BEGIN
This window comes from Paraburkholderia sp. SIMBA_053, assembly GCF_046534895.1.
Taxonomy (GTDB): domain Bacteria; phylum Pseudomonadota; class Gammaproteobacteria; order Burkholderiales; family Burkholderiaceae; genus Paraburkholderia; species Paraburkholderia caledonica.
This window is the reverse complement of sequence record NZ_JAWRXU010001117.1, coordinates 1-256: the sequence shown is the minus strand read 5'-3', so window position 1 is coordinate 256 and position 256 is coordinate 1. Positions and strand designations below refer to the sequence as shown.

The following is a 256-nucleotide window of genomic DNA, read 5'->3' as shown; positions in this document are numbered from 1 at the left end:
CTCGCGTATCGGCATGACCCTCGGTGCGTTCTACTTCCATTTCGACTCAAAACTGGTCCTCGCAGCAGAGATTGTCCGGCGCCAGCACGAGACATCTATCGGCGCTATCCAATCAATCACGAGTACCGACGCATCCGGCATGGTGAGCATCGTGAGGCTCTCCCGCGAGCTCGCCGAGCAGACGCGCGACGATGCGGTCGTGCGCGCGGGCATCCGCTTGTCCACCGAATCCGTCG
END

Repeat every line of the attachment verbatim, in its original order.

This window comes from Paraburkholderia sp. SIMBA_053, assembly GCF_046534895.1.
Taxonomy (GTDB): domain Bacteria; phylum Pseudomonadota; class Gammaproteobacteria; order Burkholderiales; family Burkholderiaceae; genus Paraburkholderia; species Paraburkholderia caledonica.
This window is the reverse complement of sequence record NZ_JAWRXU010001117.1, coordinates 1-256: the sequence shown is the minus strand read 5'-3', so window position 1 is coordinate 256 and position 256 is coordinate 1. Positions and strand designations below refer to the sequence as shown.

The following is a 256-nucleotide window of genomic DNA, read 5'->3' as shown; positions in this document are numbered from 1 at the left end:
CTCGCGTATCGGCATGACCCTCGGTGCGTTCTACTTCCATTTCGACTCAAAACTGGTCCTCGCAGCAGAGATTGTCCGGCGCCAGCACGAGACATCTATCGGCGCTATCCAATCAATCACGAGTACCGACGCATCCGGCATGGTGAGCATCGTGAGGCTCTCCCGCGAGCTCGCCGAGCAGACGCGCGACGATGCGGTCGTGCGCGCGGGCATCCGCTTGTCCACCGAATCCGTCG